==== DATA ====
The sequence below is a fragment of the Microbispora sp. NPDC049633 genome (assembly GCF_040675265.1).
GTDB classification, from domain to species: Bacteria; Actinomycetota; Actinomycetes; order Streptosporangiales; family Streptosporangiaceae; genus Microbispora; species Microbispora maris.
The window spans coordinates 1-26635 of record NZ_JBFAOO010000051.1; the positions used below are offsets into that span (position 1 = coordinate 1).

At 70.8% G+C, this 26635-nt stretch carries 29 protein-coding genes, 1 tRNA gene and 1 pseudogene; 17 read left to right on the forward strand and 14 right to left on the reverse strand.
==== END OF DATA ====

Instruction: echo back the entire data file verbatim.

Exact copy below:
The sequence below is a fragment of the Microbispora sp. NPDC049633 genome (assembly GCF_040675265.1).
GTDB classification, from domain to species: Bacteria; Actinomycetota; Actinomycetes; order Streptosporangiales; family Streptosporangiaceae; genus Microbispora; species Microbispora maris.
The window spans coordinates 1-26635 of record NZ_JBFAOO010000051.1; the positions used below are offsets into that span (position 1 = coordinate 1).

At 70.8% G+C, this 26635-nt stretch carries 29 protein-coding genes, 1 tRNA gene and 1 pseudogene; 17 read left to right on the forward strand and 14 right to left on the reverse strand.